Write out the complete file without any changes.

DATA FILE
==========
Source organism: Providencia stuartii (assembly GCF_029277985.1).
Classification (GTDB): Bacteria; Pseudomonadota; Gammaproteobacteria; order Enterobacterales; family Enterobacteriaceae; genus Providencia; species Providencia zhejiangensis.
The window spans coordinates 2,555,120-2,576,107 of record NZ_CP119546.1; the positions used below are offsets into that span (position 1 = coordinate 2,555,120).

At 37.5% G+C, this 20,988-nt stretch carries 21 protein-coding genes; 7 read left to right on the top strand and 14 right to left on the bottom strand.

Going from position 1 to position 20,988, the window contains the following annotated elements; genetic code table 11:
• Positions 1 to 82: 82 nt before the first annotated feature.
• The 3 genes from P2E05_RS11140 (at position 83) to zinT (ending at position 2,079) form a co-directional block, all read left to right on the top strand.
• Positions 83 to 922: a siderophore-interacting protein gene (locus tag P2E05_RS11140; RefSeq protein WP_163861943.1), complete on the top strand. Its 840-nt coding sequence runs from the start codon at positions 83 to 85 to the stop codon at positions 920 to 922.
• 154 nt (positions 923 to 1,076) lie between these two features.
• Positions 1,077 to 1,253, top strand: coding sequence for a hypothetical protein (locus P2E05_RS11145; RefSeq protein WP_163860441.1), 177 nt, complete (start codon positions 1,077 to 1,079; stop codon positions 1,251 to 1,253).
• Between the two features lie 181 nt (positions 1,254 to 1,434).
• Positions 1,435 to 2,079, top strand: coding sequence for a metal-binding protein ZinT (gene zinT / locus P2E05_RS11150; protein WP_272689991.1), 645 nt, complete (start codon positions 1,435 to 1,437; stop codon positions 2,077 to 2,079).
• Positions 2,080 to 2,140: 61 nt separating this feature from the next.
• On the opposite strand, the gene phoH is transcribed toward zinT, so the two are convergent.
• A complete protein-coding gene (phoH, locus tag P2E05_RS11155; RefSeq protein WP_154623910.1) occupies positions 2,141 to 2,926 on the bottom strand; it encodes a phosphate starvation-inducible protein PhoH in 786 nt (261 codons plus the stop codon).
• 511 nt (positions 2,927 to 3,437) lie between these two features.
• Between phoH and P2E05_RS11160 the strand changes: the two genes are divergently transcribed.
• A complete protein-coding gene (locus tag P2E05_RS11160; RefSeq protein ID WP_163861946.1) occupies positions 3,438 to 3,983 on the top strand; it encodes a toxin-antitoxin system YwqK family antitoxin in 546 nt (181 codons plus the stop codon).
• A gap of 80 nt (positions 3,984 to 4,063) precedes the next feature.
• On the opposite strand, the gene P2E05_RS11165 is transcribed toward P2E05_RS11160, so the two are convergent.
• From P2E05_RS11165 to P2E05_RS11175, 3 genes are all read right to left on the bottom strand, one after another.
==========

Source organism: Providencia stuartii (assembly GCF_029277985.1).
Classification (GTDB): Bacteria; Pseudomonadota; Gammaproteobacteria; order Enterobacterales; family Enterobacteriaceae; genus Providencia; species Providencia zhejiangensis.
The window spans coordinates 2,555,120-2,576,107 of record NZ_CP119546.1; the positions used below are offsets into that span (position 1 = coordinate 2,555,120).

At 37.5% G+C, this 20,988-nt stretch carries 21 protein-coding genes; 7 read left to right on the top strand and 14 right to left on the bottom strand.

Going from position 1 to position 20,988, the window contains the following annotated elements; genetic code table 11:
• Positions 1 to 82: 82 nt before the first annotated feature.
• The 3 genes from P2E05_RS11140 (at position 83) to zinT (ending at position 2,079) form a co-directional block, all read left to right on the top strand.
• Positions 83 to 922: a siderophore-interacting protein gene (locus tag P2E05_RS11140; RefSeq protein WP_163861943.1), complete on the top strand. Its 840-nt coding sequence runs from the start codon at positions 83 to 85 to the stop codon at positions 920 to 922.
• 154 nt (positions 923 to 1,076) lie between these two features.
• Positions 1,077 to 1,253, top strand: coding sequence for a hypothetical protein (locus P2E05_RS11145; RefSeq protein WP_163860441.1), 177 nt, complete (start codon positions 1,077 to 1,079; stop codon positions 1,251 to 1,253).
• Between the two features lie 181 nt (positions 1,254 to 1,434).
• Positions 1,435 to 2,079, top strand: coding sequence for a metal-binding protein ZinT (gene zinT / locus P2E05_RS11150; protein WP_272689991.1), 645 nt, complete (start codon positions 1,435 to 1,437; stop codon positions 2,077 to 2,079).
• Positions 2,080 to 2,140: 61 nt separating this feature from the next.
• On the opposite strand, the gene phoH is transcribed toward zinT, so the two are convergent.
• A complete protein-coding gene (phoH, locus tag P2E05_RS11155; RefSeq protein WP_154623910.1) occupies positions 2,141 to 2,926 on the bottom strand; it encodes a phosphate starvation-inducible protein PhoH in 786 nt (261 codons plus the stop codon).
• 511 nt (positions 2,927 to 3,437) lie between these two features.
• Between phoH and P2E05_RS11160 the strand changes: the two genes are divergently transcribed.
• A complete protein-coding gene (locus tag P2E05_RS11160; RefSeq protein ID WP_163861946.1) occupies positions 3,438 to 3,983 on the top strand; it encodes a toxin-antitoxin system YwqK family antitoxin in 546 nt (181 codons plus the stop codon).
• A gap of 80 nt (positions 3,984 to 4,063) precedes the next feature.
• On the opposite strand, the gene P2E05_RS11165 is transcribed toward P2E05_RS11160, so the two are convergent.
• From P2E05_RS11165 to P2E05_RS11175, 3 genes are all read right to left on the bottom strand, one after another.